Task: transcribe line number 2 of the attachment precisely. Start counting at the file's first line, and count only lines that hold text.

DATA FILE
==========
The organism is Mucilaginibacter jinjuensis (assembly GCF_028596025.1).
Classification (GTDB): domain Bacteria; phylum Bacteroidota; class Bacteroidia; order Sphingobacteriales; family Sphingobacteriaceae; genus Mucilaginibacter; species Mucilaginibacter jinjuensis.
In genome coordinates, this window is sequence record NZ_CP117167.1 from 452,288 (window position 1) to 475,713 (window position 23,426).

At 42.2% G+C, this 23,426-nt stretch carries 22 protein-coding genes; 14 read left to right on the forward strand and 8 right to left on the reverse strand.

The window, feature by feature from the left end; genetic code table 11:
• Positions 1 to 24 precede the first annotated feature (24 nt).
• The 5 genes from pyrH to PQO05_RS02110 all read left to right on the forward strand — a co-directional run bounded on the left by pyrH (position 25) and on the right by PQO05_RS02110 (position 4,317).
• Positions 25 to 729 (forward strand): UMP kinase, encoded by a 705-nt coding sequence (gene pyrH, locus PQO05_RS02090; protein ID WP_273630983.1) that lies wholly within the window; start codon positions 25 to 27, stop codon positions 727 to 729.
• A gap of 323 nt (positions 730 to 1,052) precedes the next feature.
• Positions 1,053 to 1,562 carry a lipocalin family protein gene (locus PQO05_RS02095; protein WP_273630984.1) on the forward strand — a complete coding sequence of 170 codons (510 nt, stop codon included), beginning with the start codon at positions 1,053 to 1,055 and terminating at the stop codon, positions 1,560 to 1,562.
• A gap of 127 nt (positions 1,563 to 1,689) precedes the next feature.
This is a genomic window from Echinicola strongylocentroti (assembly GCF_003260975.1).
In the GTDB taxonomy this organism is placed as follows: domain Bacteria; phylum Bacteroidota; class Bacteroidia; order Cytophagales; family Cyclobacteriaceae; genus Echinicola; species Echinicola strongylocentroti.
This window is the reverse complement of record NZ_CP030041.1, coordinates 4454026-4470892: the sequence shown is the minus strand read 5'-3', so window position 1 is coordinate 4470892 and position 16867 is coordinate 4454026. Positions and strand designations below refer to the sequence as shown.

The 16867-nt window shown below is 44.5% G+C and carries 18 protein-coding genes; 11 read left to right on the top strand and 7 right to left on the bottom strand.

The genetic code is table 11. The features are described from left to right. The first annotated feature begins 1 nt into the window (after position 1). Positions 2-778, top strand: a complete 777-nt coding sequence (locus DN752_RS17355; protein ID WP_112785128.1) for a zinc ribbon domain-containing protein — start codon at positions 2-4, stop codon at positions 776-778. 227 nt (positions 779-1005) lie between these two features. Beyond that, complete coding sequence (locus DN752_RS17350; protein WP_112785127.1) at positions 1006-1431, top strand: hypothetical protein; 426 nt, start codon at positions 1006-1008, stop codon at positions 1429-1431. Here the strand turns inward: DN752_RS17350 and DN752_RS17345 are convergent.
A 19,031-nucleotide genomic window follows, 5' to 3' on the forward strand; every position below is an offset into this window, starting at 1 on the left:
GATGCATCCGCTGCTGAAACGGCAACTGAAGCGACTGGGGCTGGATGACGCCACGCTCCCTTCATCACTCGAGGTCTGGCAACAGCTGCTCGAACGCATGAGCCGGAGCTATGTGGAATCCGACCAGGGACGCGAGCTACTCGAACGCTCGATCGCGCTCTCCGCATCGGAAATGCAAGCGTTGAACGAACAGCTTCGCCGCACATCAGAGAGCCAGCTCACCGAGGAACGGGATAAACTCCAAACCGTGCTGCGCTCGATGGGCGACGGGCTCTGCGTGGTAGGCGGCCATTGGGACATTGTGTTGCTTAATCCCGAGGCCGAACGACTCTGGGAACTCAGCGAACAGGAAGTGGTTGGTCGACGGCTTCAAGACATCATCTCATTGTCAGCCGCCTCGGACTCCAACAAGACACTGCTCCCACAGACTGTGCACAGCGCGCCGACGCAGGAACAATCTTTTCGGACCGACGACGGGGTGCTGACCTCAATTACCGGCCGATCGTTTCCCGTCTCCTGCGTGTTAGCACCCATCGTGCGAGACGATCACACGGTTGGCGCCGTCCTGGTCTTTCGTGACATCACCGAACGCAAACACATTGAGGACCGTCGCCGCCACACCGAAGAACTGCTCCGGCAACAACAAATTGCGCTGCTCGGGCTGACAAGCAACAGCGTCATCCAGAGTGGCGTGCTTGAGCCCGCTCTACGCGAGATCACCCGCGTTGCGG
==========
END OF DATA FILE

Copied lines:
Classification (GTDB): domain Bacteria; phylum Bacteroidota; class Bacteroidia; order Sphingobacteriales; family Sphingobacteriaceae; genus Mucilaginibacter; species Mucilaginibacter jinjuensis.